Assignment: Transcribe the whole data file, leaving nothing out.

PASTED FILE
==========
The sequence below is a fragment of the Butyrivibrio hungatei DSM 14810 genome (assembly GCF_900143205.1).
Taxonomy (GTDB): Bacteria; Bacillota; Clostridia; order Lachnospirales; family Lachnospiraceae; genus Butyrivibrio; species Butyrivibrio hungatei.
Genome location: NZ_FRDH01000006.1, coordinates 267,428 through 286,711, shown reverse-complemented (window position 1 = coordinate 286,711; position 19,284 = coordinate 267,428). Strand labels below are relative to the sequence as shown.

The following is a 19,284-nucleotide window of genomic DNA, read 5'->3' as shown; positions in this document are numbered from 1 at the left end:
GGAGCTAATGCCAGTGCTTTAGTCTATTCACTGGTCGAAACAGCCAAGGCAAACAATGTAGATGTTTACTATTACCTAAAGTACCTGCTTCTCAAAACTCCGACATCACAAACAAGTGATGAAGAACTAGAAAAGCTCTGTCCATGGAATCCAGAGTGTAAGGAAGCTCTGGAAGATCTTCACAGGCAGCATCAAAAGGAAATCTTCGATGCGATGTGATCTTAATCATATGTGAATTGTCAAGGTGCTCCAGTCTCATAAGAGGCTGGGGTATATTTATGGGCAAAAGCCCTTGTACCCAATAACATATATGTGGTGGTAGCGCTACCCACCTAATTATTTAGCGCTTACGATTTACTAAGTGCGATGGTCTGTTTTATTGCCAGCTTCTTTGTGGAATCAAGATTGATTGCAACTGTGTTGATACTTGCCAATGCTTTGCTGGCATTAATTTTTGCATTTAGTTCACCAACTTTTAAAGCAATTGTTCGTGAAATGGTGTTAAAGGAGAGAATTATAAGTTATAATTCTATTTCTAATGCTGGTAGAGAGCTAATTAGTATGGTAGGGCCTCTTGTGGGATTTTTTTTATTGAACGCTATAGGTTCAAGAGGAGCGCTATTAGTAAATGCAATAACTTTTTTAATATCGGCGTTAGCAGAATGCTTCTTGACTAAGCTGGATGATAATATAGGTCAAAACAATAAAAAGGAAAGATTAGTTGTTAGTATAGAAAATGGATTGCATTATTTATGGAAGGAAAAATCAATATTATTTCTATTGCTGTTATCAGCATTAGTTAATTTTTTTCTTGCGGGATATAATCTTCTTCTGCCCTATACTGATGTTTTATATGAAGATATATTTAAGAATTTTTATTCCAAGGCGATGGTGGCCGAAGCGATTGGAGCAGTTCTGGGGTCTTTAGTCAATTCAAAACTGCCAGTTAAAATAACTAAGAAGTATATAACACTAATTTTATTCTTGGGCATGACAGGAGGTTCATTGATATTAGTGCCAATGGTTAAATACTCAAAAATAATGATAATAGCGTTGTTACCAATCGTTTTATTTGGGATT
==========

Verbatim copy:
The sequence below is a fragment of the Butyrivibrio hungatei DSM 14810 genome (assembly GCF_900143205.1).
Taxonomy (GTDB): Bacteria; Bacillota; Clostridia; order Lachnospirales; family Lachnospiraceae; genus Butyrivibrio; species Butyrivibrio hungatei.
Genome location: NZ_FRDH01000006.1, coordinates 267,428 through 286,711, shown reverse-complemented (window position 1 = coordinate 286,711; position 19,284 = coordinate 267,428). Strand labels below are relative to the sequence as shown.

The following is a 19,284-nucleotide window of genomic DNA, read 5'->3' as shown; positions in this document are numbered from 1 at the left end:
GGAGCTAATGCCAGTGCTTTAGTCTATTCACTGGTCGAAACAGCCAAGGCAAACAATGTAGATGTTTACTATTACCTAAAGTACCTGCTTCTCAAAACTCCGACATCACAAACAAGTGATGAAGAACTAGAAAAGCTCTGTCCATGGAATCCAGAGTGTAAGGAAGCTCTGGAAGATCTTCACAGGCAGCATCAAAAGGAAATCTTCGATGCGATGTGATCTTAATCATATGTGAATTGTCAAGGTGCTCCAGTCTCATAAGAGGCTGGGGTATATTTATGGGCAAAAGCCCTTGTACCCAATAACATATATGTGGTGGTAGCGCTACCCACCTAATTATTTAGCGCTTACGATTTACTAAGTGCGATGGTCTGTTTTATTGCCAGCTTCTTTGTGGAATCAAGATTGATTGCAACTGTGTTGATACTTGCCAATGCTTTGCTGGCATTAATTTTTGCATTTAGTTCACCAACTTTTAAAGCAATTGTTCGTGAAATGGTGTTAAAGGAGAGAATTATAAGTTATAATTCTATTTCTAATGCTGGTAGAGAGCTAATTAGTATGGTAGGGCCTCTTGTGGGATTTTTTTTATTGAACGCTATAGGTTCAAGAGGAGCGCTATTAGTAAATGCAATAACTTTTTTAATATCGGCGTTAGCAGAATGCTTCTTGACTAAGCTGGATGATAATATAGGTCAAAACAATAAAAAGGAAAGATTAGTTGTTAGTATAGAAAATGGATTGCATTATTTATGGAAGGAAAAATCAATATTATTTCTATTGCTGTTATCAGCATTAGTTAATTTTTTTCTTGCGGGATATAATCTTCTTCTGCCCTATACTGATGTTTTATATGAAGATATATTTAAGAATTTTTATTCCAAGGCGATGGTGGCCGAAGCGATTGGAGCAGTTCTGGGGTCTTTAGTCAATTCAAAACTGCCAGTTAAAATAACTAAGAAGTATATAACACTAATTTTATTCTTGGGCATGACAGGAGGTTCATTGATATTAGTGCCAATGGTTAAATACTCAAAAATAATGATAATAGCGTTGTTACCAATCGTTTTATTTGGGATT